1300s Caen stone facings from Normandy were used in this period. This type of stone can still be found at the edges of the creek and estuary where it was deposited over board from sailing barges, having been used as ballast.  
    1300s Maura Benham wrote…
On either side of the  south porch doorway one sees a fine intricate stone carving of  leaves  and  berries,  each  of  the  carvings containing a small animal. Whether these date from the early l4th century, when such carvings were carried out at Southwell, York and Lincoln, is uncertain.
The small animals are most likely to be representations of Great Crested Newts,
 a species of Salamander which still survives in the vicinity today.
    1348 The Black Death halved the number of Essex clergy and the benefice was probably vacant for some time.  
Lt Totham funded its own Chaplain - and it remained this way for 200 years.
    1400s Walls and roof of the Church raised for the
second time.
    1400s The tower was added at the west end of the Church,
probably as a watch tower with one bell.
    1500s The Hiegham family added the south chapel.  
    1522 Plays were performed in the Church to raise
money to construct a new roof.
    1531 Date of a the brass plaque in the Lady Chapel
to Awdrie Hiegham.
    1547 The Interior of the Church was dramatically
changed by the Reformation.
      Of the Reformation Maura Benham wrote…The people of England found themselves ordered to change the interior of their Churches beyond recognition.  
      The Royal Injunction of 1547 had ordered "that they shall take away, utterly extinct and destroy, all shrines, covering of shrines, all tables, candlesticks, trindles or rolls of wax, pictures, paintings, and all other monuments of feigned miracles, pilgrimages, idolatry and superstition, so that there remain no memory of the same in walls, glass windows or elsewhere within their Churches or houses". We cannot envisage the interior of Goldhanger Church either before or after these changes, but the main structure as we know it was there at the time of the Reformation.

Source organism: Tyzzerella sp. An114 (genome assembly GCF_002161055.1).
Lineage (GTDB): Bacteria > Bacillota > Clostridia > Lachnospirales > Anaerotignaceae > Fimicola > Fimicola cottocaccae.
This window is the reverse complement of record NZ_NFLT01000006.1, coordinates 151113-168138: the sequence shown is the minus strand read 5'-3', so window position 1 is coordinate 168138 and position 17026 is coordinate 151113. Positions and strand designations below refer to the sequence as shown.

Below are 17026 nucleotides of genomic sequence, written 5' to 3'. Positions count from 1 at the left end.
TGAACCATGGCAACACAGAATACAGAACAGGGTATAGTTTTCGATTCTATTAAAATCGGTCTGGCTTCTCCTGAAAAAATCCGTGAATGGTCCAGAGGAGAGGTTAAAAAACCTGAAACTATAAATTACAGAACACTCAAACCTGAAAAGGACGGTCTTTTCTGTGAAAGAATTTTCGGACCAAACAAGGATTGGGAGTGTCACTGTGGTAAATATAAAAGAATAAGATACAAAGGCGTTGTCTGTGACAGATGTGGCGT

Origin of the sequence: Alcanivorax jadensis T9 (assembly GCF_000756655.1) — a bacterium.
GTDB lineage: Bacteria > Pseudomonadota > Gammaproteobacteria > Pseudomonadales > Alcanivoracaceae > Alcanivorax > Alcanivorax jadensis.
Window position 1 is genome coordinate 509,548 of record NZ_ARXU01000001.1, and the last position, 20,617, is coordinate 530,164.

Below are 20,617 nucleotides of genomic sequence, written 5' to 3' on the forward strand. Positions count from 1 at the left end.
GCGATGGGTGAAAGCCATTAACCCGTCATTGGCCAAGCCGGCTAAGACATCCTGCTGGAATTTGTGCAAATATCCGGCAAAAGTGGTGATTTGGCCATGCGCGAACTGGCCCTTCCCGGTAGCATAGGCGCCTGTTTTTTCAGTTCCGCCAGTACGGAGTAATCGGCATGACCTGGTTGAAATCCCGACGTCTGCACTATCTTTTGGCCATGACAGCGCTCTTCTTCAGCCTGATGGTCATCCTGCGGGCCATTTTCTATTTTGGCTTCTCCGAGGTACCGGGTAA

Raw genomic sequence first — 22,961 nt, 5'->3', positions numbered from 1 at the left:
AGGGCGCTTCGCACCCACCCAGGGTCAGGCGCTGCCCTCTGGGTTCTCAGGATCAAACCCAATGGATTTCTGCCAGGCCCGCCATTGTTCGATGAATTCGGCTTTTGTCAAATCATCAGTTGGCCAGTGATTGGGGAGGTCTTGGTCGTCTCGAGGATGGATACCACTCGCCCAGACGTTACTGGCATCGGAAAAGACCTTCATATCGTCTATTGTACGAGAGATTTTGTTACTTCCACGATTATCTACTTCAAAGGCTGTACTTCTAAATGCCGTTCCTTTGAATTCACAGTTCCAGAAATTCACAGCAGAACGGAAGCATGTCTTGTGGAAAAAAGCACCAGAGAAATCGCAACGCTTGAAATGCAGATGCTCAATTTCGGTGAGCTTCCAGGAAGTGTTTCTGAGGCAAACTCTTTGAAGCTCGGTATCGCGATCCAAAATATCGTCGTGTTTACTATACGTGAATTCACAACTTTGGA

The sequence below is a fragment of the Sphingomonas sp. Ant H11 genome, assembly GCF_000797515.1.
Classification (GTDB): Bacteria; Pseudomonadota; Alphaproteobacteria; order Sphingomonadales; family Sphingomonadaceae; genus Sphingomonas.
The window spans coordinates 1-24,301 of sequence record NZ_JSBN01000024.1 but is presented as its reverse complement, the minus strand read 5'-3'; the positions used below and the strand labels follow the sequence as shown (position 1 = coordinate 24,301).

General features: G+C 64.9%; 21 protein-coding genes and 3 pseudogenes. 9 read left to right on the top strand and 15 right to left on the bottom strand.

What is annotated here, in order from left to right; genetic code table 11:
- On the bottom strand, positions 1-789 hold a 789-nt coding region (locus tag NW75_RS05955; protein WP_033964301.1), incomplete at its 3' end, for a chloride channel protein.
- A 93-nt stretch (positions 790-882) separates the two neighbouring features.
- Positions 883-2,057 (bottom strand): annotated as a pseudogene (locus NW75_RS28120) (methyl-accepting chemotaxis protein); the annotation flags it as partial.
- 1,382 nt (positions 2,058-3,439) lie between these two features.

1549 An inventory of "Church Goods" was made in this year and is held by the Essex Records Office. The following is an extract. . .

One chalice all gylt weying viij. oz.
One other parcell gylt weying vij. oz.
A crosse of copper and gylte.
X sawsyrs of puter the Church vessel
iiij greate bells hanginge in the stepyll with lettell sauncfcus bell
      Sold by the hands of John Tele and Edward Poste the Churche Wardens, onto Edward Leg of Maldon  6 skore pounds of latten kanstyks with it letell hand bells. The same churche wardens sold onto the sayd Edward one byndyll of wax whyche was the bachelors and the maydyns Sepnikar lyght xs. The same men solde sartan olde paynted clothey iis, vd.

The same John Tele and Edward Poste hath in their hands of the churche monye for sarton thyngs whyche they sold as ys above to the sum of xxxvs. ivd. John Hyvyngham dothe owe to the churche iijs. iiijd.
    1550s Maura Benham wrote…There was either a doorway or an alcove in the north wall of the chancel. Parts of a stone surround resembling a door were revealed during replastering of the interior in 1976, and the space was filled with narrow bricks of the Tudor period. One may wonder why it was closed up. Its position in the north wall of the chancel suggests that it could have been an alcove used as an Easter sepulchre, possibly incorporating a tomb.